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Chinese Hillstream Loach : 


Butterfly Loach, Hong Kong Pleco, Borneo Loach

Family: Balitoridae


The Chinese Hillstream Loach is a most unique looking loach that is gentle and non-aggressive!


The Chinese Hillstream Loach Beaufortia kweichowensis at first sight, suggests some type of flounder. But it is much smaller than most sole type fish, reaching only about 3 inches (8 cm). You will be intrigued when you see this curious loach as it is truly an eye catcher.


It is most often called the Chinese Hillstream Loach, but you may find this fish under a variety of names such as the Butterfly Loach, Hong Kong Pleco, Borneo Loach, Butterfly Hillstream Loach, Borneo Sucker, Chinese Butterfly Loach, Chinese Butterfly Pleco, and Chinese Sucker.


This interesting little fish has a light brown to golden background color that is patterned overall with dark spots. It also has a dark spotted line following the edge of the fins. It is a prime example of a "Sucker Belly Loach", designed to cling to the rocky bottom of fast moving waters. It is a peaceful little loach with a peculiar stop-and-go type of swimming motion. It can be quite quick, but it will not defend itself against aggressors.


This is a fairly hardy little fish. They do tend to be shy so be sure to provide plenty of hiding places. Because they are from cooler waterways, they will do best in a "river" type aquarium kept with other gentle tank mates. Good water movement along with hiding and resting places created with plants, rocks, and driftwood in will be appreciated. They also love to scavenge debris and graze on algae, even cleaning the glass on the sides of the aquarium. They enjoy the company of their own species and are best kept in a group of five to seven, with the suggested minimum being three.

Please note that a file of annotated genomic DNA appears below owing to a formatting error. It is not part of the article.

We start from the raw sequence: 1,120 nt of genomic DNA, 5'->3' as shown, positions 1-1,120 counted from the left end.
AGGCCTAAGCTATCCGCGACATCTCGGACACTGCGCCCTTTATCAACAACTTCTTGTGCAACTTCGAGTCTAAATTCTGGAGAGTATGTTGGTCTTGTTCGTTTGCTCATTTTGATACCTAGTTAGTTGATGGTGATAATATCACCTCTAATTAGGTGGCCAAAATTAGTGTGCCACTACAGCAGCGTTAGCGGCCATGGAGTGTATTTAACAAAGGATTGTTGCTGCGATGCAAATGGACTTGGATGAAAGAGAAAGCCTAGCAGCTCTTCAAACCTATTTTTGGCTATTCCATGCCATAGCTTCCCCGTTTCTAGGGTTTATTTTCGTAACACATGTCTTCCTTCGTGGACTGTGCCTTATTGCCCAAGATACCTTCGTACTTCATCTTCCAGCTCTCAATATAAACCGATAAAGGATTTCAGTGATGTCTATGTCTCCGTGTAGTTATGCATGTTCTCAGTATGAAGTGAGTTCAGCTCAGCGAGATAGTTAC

• Aquarist Experience Level: Intermediate

  • Size of fish - inches: 3.2 inches (8.00 cm)

  • Minimum Tank Size: 20 gal (76 L)

  • Temperament: Peaceful

  • Aquarium Hardiness: Moderately hardy

  • Temperature: 68.0 to 75.0° F (20.0 to 23.9° C)


Habitat: Distribution / Background : 


The Chinese Hillstream Loach Beaufortia kweichowensis(previously Gastromyzon leveretti kweichowensis) was described by Fang in 1931. They are found in Southeast Asia; Hong Kong. Other common names they are know by are Butterfly Loach, Hong Kong Pleco, Borneo Loach, Butterfly Hillstream Loach, Borneo Sucker, Chinese Butterfly Loach, Chinese Butterfly Pleco, Chinese Sucker, and Leverett's Hillstream Loach.